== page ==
Africa-Press – Rwanda. Leaders of faith-based organisations have praised the government’s decision to create a ministry in charge of National Unity and Civic Engagement. Jean-Damascène Bizimana was Monday, September 6 sworn in as the first person to head the ministry – about two months after the cabinet set up the institution.
Bizimana was the executive secretary of the National Commission for the Fight against Genocide (CNLG) before his promotion last week. Clarisse Munezero is the Permanent Secretary of the newly created ministry.
Jeanette Tumusabe, a pastor at Eglise Vivante in Kicukiro District, Kigali, told The New Times that teaching unity is one of the fundamental roles of religious denominations and therefore the new ministry’s mandate is aligned with the role of the Church in society.
“Churches encourages people to be one; to be united,” she said, citing the scripture in the gospel of John chapter 17. “Love is the essence of the second commandment – love your neighbour as you love yourself. We are all called upon to love one another.”
Faith-based organisations have been instrumental in promoting reconciliation and healing since the 1994 Genocide against the Tutsi. John Rucyahana, the former bishop of the Anglican Diocese of Shyira and the Chairperson of the National Unity and Reconciliation Commission, underlined the importance of teaching Rwandan youth about the country’s heritage and values.
“Civic engagement involves everyone. It is critical to ensure that the youth understand the history and traditions of their country,” Rucyahana said.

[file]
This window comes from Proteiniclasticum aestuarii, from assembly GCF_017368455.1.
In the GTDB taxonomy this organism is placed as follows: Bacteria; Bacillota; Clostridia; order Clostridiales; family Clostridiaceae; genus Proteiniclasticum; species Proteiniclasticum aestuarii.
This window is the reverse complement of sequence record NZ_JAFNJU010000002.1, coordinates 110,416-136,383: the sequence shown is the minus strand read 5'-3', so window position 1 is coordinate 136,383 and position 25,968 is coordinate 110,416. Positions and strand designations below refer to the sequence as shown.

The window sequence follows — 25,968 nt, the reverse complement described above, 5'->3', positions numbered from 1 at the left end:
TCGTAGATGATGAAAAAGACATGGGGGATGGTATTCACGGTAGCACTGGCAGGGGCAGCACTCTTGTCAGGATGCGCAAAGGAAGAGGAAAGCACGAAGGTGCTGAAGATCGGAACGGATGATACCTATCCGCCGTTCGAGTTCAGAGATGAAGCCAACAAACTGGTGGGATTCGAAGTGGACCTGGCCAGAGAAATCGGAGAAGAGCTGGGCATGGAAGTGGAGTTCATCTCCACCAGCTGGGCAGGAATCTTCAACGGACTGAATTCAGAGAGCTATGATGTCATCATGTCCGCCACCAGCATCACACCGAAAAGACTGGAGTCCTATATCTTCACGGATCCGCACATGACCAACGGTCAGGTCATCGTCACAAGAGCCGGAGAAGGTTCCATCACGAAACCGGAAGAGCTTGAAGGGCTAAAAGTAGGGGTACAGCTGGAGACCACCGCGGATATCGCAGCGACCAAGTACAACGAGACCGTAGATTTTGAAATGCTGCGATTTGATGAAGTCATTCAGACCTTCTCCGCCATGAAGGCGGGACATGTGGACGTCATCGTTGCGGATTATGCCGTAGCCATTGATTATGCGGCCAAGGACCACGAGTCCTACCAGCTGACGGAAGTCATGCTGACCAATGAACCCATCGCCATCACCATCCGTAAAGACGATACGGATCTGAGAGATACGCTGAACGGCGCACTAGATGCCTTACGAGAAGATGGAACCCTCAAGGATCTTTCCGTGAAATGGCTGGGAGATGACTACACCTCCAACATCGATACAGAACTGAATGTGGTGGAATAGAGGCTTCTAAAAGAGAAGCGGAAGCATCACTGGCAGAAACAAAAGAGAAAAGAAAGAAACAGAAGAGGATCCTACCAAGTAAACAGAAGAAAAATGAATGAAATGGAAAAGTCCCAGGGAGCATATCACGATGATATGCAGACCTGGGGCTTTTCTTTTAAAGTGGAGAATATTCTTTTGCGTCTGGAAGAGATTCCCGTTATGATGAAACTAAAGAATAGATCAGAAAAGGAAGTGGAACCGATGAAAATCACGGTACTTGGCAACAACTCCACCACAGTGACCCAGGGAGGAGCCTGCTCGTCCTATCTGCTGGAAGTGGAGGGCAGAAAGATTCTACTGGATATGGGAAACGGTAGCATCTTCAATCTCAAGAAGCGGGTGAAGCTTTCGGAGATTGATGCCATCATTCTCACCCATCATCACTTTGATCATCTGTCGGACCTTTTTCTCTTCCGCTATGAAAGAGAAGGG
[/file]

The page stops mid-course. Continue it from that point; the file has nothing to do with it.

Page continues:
He added: “The issue of unity and resolving conflict is something that faith-based organisations understand well, which is why the ministry will benefit immensely from working closely with religious organisations.” Helena Niyituliki, a nun with the Catholic Church, reckons the new ministry will work hand-in-hand with faith-based organisations.
“Unity and love are taught in every religion, whether Islam or Christianity, the establishment of the ministry is complementary to the teachings of faith-based organisations,” said Niyituliki, who is also the headmistress of Lycée Notre-Dame de Cîteaux, a girls school in the capital Kigali.
“The Genocide against the Tutsi was enabled by bad leadership, both in the government and the Church, which is another reason to why both sides should work together today to build a better society,” she added.
Sheikh Suleiman Mbarushimana, the spokesperson of the Rwanda Muslims Council, also welcomed the new ministry, saying it will offer appropriate guidance on the education of Rwandan history and values that should be passed down to younger generations.
“Unity should be every Rwandan’s goal,” Sheikh Mbarushimana said.